& Foaming on the Canine Trail
by Phil Carson
August/September 1989 Issue
It's springtime training for Jeff Ulsamer's 45 sled dogs, and
that means trouble for curious writers.
In winter Ulsamer runs Dog Sled Adventures in the mountains
outside Steamboat Springs, Colorado. In warm weather, like many mushers,
he uses a three-wheeled cart to run the dogs. However, Ulsamer's cart
is actually a fiendish species of tricycle; it sports a Harley Davidson
front-end and seat welded to the rear wheels and frame of a Honda Civic.
Ulsamer recently invited me to accompany him for a ride on
the monstrosity. As a career thrill seeker, I accepted.
I met Ulsamer in the early evening at his place on Spring
Creek Road just north of Steamboat.
Our route is a dirt road that winds up a precipitous to the Continental
I realize I'm in for serious thrills when Ulsamer chains his
mad three-wheeler to a tree in the yard before clipping any dogs to the
towline. The moment he merely touches the cart, all 45 dogs howl for attention.
They really want to run.
Ulsamer is not moved. He selects Chong
for his lead, and Laser Beam and Aziak for the next two positions. (Unknown
to me all three are bitches in heat.) He harnesses Bear and Jaws, clearly
his most aggressive males, into the wheel positions.
CLOCKWISE FROM LEFT: Jeff Ulsamer always makes sure his dogs
get plenty of water during theses summer outings. The customers
also appreciate it as it gives them a chance to wash off the mud
Musher Jeff Ulsamer is obviously unaware that the author is
screaming something about life insurance.
Bottom:Jeff Ulsamer and dogs work hard to ensure sending home
another satisfied customer.
Rapidly, Ulsamer adds six more jumping, yelping dogs to the towline -
two females, four males.
Eleven dogs scream and jerk at their tug-lines. Ulsamer hands
me a baseball cap with a look of concern.
"Here. You might need this," he says.
"For what?" I wonder naively.
We seat ourselves on the cart; Ulsamer on the motorcycle seat,
me on the plank seat between the two back wheels.
OBJECT OF THE EXERCISE IS TO STAY ON!" Ulsamer calls over his shoulder
as he leans up to unclip the brush hook holding us to the tree.
Suddenly G-forces thrust me to the back of my seat. We bolt
from the yard, rattle over the rough log bridge spanning Spring Creek,
make a hard right and shoot up the road. I have no problem staying on.
My hands are locked into a death grip around a couple of struts. The baseball
cap is already history.
As we gain speed, dust, dirt and small rocks rebound off my
face. Stoically, I say nothing. (Actually, I'm incapable of speech.) Moments
later the uphill pitch steepens and the surroundings lose their blurry
Somehow I manage to spew a few questions.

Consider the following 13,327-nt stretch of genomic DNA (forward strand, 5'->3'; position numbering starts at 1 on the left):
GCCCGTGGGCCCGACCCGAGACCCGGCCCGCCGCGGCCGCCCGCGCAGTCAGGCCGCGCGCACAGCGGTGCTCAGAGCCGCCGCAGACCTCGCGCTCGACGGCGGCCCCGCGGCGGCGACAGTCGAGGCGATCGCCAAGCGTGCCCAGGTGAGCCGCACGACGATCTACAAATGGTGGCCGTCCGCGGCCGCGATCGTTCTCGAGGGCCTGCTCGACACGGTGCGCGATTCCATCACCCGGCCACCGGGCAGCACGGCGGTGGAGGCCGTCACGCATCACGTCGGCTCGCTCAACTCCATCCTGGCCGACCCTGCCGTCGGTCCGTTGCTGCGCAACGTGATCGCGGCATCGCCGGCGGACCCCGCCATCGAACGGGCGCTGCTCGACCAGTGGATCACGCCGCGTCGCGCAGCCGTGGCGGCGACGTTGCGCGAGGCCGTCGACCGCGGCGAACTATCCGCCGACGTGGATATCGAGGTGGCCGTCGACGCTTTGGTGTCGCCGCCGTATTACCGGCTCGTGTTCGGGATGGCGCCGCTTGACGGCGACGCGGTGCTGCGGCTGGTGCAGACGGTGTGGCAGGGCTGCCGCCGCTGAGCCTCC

"HEY HOW DO YOU STEER THIS THING?" I yell.
"ACTUALLY," Ulsamer yells back, turning completely
around in his seat to face me as he answers, "THERE'S NO STEERING
ON THIS MACHINE!'
But my screams are lost in the roar of wind and wheels.
The road levels off, winds around the side of a hill with a 50-foot-dropoff
on the right, then plunges downhill. The first creek crossing looms ahead.
"DID I TELL YOU TO WEAR OLD CLOTHES?" Ulsamer yells
over his shoulder.
Frankly, I'm not worried about my clothes. I'm thinking of
all the opportunities I've missed to purchase life insurance.
We plunge through the stream and rattle up the opposite bank.
The road narrows to the width of our rear wheels. Brambles rip and tear
at our clothes and faces. The cart catches air as it bounces over rocks.
I, too, catch air-- the only thing keeping be aboard is my white-knuckled
grip on the struts.
Then, the mud.
Skiers who whimper about "mud season" don't know
mud. No one does, I think. Not until they've tasted it as it splatters
across their face at 30 miles per hour.
My eyes are half closed to keep out the mud and rocks. I'm
tempted to clamp them all the way shut, but I cannot. Who would want to
miss their last moments on earth?
We cross the creek again, this time over a rotting plank bridge.
Ulsamer yells "HAW!" and Chong leads the team into a hairpin
left turn through face-whipping shrubbery. We recross the stream and are
soaked to the bone a second time. On the opposite bank we make a hard
right to regain the road. As we do, our right rear wheel catches on a
rock, and sends us twisting and careening down the road on two of our
three wheels. Flying rocks are no longer a problem. My face is protected
by a thick coat of mud.
The last downhill plunge back to Ulsamer's place is the piece
d resistance. I suspect my pilot of catering to my propensity for
cheap thrills when he eggs on the dogs down the steepest part of the hill.
"LET's GO! LET'S GO! LET'S GO-O-O!'
"S-s-say that was f-f-fun," I manage to spit when
I finally stagger from the cart. I am firmly convinced that the devil
himself rides one of the accursed vehicles around the perilous curves
Ulsamer is beaming.
Another satisfied customer.
Following this episode, Phil Carson took up mushing under Ulsamer's
tutelage and survived to terrorize his own passengers. When not eating
mud, the author writes on the human and natural history of Colorado for
various publications, including Backpacker, Sports Afield, Cross Country
Skier and High Country News.